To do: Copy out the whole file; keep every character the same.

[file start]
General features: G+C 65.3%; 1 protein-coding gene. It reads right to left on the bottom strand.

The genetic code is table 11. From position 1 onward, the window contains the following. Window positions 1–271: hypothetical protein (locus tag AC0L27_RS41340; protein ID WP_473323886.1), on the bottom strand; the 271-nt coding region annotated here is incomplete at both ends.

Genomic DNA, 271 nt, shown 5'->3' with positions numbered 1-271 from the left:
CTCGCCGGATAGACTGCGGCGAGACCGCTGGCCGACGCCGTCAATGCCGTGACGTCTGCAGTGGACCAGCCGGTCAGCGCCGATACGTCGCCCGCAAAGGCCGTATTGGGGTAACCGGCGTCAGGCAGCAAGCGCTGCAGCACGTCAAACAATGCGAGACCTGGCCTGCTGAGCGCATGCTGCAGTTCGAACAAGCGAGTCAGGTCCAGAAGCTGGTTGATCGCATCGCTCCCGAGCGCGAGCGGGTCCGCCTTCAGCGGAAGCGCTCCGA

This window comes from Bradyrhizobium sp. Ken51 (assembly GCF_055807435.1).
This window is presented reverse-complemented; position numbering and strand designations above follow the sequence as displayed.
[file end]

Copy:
General features: G+C 65.3%; 1 protein-coding gene. It reads right to left on the bottom strand.

The genetic code is table 11. From position 1 onward, the window contains the following. Window positions 1–271: hypothetical protein (locus tag AC0L27_RS41340; protein ID WP_473323886.1), on the bottom strand; the 271-nt coding region annotated here is incomplete at both ends.

Genomic DNA, 271 nt, shown 5'->3' with positions numbered 1-271 from the left:
CTCGCCGGATAGACTGCGGCGAGACCGCTGGCCGACGCCGTCAATGCCGTGACGTCTGCAGTGGACCAGCCGGTCAGCGCCGATACGTCGCCCGCAAAGGCCGTATTGGGGTAACCGGCGTCAGGCAGCAAGCGCTGCAGCACGTCAAACAATGCGAGACCTGGCCTGCTGAGCGCATGCTGCAGTTCGAACAAGCGAGTCAGGTCCAGAAGCTGGTTGATCGCATCGCTCCCGAGCGCGAGCGGGTCCGCCTTCAGCGGAAGCGCTCCGA

This window comes from Bradyrhizobium sp. Ken51 (assembly GCF_055807435.1).
This window is presented reverse-complemented; position numbering and strand designations above follow the sequence as displayed.